Do’s and Don’ts of Shoes for Heel Pain
Having a pain in your heel area is not uncommon. Fortunately, there are many shoes that may help improve the condition along with some self care.
Experts say heel pain is one of the commonly reported foot complaints. The aches and the ouch of heel pain are typically reported in two spots, either behind your heel or under it. The most common reason for pain under your heel is a condition that many barkingdogshoes.com readers know well. It is called plantar fasciitis and it can make those first steps in the morning feel like walking on needles for some people who have it.
The most common reason for pain behind your heel is achilles tendinitis. That’s according to Mayo Clinic. “Achilles tendinitis is an overuse injury of the Achilles tendon, the band of tissue that connects calf muscles at the back of the lower leg to your heel bone.” This is most common in runners or so-called weekend warriors who are playing impact sports such as tennis or basketball.
Wherever you have that pain in your heel, although it may not be serious, the pain and discomfort can interfere with your ability to do activities of daily life.
A big part of helping heel pain can be choosing the right shoes. Shoes with support in the heel area, soles that cushion your steps and avoiding shoes that are pancake flat may help the issue resolve. A few brands to consider include Vionic, Birkenstock, Naot, Taos, Dansko, Finn Comfort (these shoes are pricey and some don’t find them stylish but readers swear by them), Haflinger, and Abeo from the Walking Company. The Abeo line offers three customized footbed options.
Before you shop for shoes – tips:
Before you start shopping, here are some Do’s and Dont’s to find shoes that may help heel pain.
Correct Fit: First of all, you need to choose shoes that fit well. If you’re ordering online experts say you should measure both feet because our feet may actually be slightly different sizes. Buy for the size that fits your larger foot.
Do some sole searching: A shoe with a supportive sole not only protects your heels but it also helps control the range of motion required for each step, helping take care of your bones, joints and ligaments. According to drcomfort.com, try the so-called twist test on the sole of shoes you are considering. “The best way to reduce heel pain is to give your injured soft tissue some rest — and some support…Grab the back of the shoe in the heel area with one hand then grab the ball of the shoe with the other and twist. A good shoe will resist this twisting motion. Never buy a shoe that you can easily twist.”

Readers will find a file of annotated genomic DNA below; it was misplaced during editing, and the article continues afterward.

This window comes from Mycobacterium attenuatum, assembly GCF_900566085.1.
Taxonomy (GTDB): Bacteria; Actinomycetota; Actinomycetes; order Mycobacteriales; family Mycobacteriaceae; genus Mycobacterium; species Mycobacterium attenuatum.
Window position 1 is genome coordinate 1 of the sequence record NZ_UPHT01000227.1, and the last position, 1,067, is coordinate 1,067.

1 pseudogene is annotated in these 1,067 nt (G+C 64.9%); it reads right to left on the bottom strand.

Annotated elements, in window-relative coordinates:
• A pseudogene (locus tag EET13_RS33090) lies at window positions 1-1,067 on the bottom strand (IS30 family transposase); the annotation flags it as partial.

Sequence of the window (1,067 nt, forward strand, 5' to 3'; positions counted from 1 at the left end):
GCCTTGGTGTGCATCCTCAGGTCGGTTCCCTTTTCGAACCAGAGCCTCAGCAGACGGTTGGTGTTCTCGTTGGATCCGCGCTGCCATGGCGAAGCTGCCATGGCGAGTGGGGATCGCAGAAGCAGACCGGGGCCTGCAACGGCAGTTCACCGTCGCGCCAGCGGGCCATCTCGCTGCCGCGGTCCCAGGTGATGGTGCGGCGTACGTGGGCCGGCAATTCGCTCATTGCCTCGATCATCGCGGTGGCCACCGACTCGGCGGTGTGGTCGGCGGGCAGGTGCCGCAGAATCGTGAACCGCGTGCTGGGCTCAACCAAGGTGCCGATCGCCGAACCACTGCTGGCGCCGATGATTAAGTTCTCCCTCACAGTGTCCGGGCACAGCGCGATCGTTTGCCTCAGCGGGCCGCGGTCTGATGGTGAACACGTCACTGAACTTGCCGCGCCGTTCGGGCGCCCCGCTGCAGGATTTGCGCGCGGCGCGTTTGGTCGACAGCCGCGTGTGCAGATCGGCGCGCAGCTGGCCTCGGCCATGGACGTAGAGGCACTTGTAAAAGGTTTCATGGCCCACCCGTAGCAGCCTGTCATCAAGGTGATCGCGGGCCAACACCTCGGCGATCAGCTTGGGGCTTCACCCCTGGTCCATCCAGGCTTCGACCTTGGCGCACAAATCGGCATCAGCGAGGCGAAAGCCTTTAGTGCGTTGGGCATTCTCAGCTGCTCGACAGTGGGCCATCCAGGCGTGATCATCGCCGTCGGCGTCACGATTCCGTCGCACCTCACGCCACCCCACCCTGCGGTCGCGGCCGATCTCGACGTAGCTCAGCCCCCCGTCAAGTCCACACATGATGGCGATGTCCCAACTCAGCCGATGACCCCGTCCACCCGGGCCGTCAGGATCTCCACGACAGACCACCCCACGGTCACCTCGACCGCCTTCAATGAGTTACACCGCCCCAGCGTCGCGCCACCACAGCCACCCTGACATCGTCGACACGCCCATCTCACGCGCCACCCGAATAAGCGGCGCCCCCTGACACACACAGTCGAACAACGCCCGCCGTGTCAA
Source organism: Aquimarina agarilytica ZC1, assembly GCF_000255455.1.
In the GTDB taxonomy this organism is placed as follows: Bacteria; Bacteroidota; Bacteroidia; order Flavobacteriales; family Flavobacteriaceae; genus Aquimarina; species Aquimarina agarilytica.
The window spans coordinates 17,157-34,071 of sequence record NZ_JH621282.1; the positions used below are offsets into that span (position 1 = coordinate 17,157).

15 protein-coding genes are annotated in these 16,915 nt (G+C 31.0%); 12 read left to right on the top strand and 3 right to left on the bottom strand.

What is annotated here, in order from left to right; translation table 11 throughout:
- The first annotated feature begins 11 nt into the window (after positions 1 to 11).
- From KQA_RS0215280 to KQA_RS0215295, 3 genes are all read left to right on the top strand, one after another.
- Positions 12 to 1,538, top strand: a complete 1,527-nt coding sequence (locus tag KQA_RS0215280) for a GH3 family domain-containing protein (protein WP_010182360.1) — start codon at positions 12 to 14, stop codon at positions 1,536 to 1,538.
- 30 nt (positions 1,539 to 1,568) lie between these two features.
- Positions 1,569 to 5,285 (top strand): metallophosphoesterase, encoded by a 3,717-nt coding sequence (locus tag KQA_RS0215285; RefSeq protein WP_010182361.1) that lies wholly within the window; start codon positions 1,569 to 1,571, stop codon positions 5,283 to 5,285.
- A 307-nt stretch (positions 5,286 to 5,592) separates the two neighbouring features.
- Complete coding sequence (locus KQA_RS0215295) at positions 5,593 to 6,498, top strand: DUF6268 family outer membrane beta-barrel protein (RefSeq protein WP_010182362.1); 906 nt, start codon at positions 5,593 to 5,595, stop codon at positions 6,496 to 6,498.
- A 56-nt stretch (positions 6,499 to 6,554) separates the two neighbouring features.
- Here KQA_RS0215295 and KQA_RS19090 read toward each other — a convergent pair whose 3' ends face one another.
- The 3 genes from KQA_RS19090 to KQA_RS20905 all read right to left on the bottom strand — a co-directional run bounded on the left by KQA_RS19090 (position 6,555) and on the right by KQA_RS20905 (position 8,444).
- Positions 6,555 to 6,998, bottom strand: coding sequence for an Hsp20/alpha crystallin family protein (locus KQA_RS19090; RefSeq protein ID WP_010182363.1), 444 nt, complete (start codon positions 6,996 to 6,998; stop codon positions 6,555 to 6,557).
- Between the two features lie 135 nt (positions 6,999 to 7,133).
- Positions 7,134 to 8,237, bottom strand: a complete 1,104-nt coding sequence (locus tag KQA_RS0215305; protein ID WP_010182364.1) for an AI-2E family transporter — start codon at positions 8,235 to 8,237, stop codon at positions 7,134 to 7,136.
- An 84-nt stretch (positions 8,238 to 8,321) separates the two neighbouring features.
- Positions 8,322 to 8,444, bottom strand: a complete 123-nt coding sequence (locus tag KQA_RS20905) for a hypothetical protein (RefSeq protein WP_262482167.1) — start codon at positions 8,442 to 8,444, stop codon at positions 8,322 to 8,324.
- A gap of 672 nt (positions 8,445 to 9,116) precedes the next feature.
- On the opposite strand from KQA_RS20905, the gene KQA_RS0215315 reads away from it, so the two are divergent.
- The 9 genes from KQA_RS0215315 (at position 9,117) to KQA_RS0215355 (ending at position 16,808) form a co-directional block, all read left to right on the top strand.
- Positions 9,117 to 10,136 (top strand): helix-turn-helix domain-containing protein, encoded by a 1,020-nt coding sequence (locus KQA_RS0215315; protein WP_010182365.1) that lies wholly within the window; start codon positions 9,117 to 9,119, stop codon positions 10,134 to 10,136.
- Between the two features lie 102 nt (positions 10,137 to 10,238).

Avoid flimsy flats: You should know that none of the shoes we recommend on barkingdogshoes.com are pancake flat. Most podiatrists recommend shoes with one to two inch heels. This bit of heel helps align your foot and protect it when compared to a super flat style. When considering stylish shoes for plantar fasciitis, a common cause of heel pain, we feel obligated to include ballet flats because they are a wardrobe staple for many women! But finding a pair with proper arch support presents a challenge. Vionic’s Caroll flat has what achy heels need: a removable footbed with deep heel cup to maintain alignment, enhanced arch support and flexible but sturdy midsole. The Abeo Tabitha is another ballet flat with added arch support.
A good heel counter: You also want a shoe with supportive heel counter. That’s the area, often an insert, that reinforces the heel cup of your shoe and keep your heel and foot in the shoe. As we gals get older the natural fat pads in our feet decrease, making good, supportive shoes even more important for cushioning our heels to keep away foot pain. Naot shoes are one brand that come with a supportive heel area. This means a heel cup that sits around the bottom edge of your heel which provides the support that foot experts say is so important in shoes. Some closed heel sandal styles such as the funky Naot Begonia, the Papaki, or the Amarante may be good options if you decide you still need to slip in a custom orthotic.
Support your arch: Another important area to consider is the arch support in a shoe. The arch helps support and absorb the weight of your body when you step down and spring off the ground again. That’s a big job and supporting the arch can actually reduce the risk of heel pain by protecting your plantar fascia tissue.
When considering high heels, remember that high heels can put more pull on your calf muscles and plantar fascia, which may aggravate your foot issues. You’ll notice we still sometimes we recommend higher heel styles. After all a girl’s gotta dress up! You might look for a platform style that reduces the overall height your foot is experiencing. Check out our guide to comfortable heels with arch support.
If you like wearing sneakers and need support, we are big fans of the Taos Star sneaker – similar to the popular converse styles. Taos Star runs a tad small so order accordingly.
Plantar fasciitis and heel pain
As one of the most common causes of heel pain, you’ll be pleased to know we have an extensive guide to plantar fasciitis on our website. First some Good News! Although you may have heard you can only buy rocker sole clogs (which we like by the way) we are here to tell you there are shoes, heels, sneakers and many choices that can protect your aching plantar fascia while it heals.